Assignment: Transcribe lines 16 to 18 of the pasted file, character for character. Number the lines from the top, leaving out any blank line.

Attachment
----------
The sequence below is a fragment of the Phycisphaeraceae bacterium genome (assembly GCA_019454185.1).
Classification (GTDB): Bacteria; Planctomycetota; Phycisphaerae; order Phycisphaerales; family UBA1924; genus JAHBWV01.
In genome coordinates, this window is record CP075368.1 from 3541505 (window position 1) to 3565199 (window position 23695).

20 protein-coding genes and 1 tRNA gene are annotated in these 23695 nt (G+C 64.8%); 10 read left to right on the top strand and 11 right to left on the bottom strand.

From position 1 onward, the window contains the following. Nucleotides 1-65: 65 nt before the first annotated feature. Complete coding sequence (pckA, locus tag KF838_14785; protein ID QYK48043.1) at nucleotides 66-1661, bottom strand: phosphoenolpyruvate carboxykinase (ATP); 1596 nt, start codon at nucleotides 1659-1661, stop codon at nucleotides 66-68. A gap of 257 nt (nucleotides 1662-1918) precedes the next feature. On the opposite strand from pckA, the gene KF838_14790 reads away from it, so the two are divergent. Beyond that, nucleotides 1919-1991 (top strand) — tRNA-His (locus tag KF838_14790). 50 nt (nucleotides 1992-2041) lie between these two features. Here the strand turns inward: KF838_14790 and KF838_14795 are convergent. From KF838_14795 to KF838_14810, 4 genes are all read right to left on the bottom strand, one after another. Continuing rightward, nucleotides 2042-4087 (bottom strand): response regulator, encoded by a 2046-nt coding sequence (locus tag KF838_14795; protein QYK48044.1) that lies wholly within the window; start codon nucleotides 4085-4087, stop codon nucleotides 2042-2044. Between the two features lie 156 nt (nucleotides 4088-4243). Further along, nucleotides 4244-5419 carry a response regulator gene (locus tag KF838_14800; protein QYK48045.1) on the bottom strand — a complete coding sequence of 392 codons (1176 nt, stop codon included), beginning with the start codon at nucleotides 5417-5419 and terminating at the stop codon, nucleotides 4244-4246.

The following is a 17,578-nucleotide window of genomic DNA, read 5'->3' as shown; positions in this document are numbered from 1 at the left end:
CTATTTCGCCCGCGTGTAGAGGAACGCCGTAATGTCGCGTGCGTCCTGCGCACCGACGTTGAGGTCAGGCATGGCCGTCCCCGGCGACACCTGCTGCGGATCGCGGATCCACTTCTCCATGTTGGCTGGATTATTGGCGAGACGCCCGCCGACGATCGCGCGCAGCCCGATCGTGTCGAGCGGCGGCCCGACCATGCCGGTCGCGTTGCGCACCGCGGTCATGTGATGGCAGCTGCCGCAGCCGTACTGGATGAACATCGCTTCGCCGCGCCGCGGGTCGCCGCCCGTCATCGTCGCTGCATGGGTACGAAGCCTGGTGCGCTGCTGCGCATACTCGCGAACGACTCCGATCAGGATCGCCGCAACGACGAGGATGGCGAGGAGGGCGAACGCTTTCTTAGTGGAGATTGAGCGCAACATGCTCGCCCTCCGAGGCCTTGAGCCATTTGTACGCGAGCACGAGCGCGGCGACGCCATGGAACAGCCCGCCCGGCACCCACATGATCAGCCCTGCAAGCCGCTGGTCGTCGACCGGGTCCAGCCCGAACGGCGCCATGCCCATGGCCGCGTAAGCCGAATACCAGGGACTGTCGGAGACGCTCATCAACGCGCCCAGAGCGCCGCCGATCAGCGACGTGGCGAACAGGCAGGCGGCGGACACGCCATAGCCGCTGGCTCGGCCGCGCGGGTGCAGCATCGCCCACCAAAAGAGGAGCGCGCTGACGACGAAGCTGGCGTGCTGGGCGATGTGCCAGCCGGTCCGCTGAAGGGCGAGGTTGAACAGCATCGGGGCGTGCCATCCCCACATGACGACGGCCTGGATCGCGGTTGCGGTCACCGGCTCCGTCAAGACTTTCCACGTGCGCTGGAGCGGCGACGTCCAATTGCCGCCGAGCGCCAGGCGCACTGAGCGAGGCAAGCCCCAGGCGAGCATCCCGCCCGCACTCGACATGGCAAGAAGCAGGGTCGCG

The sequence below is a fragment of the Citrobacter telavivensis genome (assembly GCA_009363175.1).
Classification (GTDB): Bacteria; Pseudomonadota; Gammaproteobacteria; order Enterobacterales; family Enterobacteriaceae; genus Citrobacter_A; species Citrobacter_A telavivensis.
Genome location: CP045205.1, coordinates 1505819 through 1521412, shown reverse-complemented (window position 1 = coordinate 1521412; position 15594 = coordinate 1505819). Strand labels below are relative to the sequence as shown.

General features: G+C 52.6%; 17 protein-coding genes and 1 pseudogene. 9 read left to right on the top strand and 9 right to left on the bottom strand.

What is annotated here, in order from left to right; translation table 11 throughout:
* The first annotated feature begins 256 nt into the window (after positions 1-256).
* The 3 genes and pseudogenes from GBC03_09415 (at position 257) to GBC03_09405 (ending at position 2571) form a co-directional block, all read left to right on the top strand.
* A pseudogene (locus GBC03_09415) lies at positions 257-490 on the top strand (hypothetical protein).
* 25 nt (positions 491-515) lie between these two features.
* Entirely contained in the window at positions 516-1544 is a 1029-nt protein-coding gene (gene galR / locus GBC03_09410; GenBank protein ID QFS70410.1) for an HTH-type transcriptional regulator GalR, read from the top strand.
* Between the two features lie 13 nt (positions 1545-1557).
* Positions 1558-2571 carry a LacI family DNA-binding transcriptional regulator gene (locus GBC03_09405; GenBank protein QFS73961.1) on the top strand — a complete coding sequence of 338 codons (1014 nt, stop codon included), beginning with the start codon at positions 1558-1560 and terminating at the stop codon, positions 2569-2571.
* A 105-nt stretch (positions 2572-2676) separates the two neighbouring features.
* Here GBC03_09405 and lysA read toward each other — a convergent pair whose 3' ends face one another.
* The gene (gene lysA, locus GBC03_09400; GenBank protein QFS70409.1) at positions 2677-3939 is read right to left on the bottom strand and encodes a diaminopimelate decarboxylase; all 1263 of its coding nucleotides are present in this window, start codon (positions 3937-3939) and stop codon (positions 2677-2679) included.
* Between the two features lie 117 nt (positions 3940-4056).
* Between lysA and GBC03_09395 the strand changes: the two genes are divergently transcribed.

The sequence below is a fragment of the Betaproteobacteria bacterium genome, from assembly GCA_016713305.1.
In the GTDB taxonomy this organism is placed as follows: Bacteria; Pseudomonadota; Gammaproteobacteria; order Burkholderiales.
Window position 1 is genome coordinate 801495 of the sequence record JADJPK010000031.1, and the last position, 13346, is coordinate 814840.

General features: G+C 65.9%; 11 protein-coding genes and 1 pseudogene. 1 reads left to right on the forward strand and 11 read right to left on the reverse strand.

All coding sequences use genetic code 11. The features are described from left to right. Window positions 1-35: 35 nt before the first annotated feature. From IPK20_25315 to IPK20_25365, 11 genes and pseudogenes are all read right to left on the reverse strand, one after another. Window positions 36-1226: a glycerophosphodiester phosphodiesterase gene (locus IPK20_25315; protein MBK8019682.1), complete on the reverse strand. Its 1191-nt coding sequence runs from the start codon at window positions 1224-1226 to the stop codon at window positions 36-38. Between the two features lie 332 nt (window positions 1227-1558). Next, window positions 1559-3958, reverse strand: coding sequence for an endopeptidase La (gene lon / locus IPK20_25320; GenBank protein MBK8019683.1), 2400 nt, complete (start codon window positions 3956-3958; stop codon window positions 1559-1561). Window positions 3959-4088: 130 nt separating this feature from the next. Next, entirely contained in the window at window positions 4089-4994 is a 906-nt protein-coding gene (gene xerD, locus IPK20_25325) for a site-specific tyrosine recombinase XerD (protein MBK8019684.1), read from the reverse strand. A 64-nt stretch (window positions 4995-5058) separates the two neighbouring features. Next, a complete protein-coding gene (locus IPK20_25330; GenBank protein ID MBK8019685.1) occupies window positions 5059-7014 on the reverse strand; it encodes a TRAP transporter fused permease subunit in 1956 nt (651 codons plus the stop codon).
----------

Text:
* 25 nt (positions 491-515) lie between these two features.
* Entirely contained in the window at positions 516-1544 is a 1029-nt protein-coding gene (gene galR / locus GBC03_09410; GenBank protein ID QFS70410.1) for an HTH-type transcriptional regulator GalR, read from the top strand.
* Between the two features lie 13 nt (positions 1545-1557).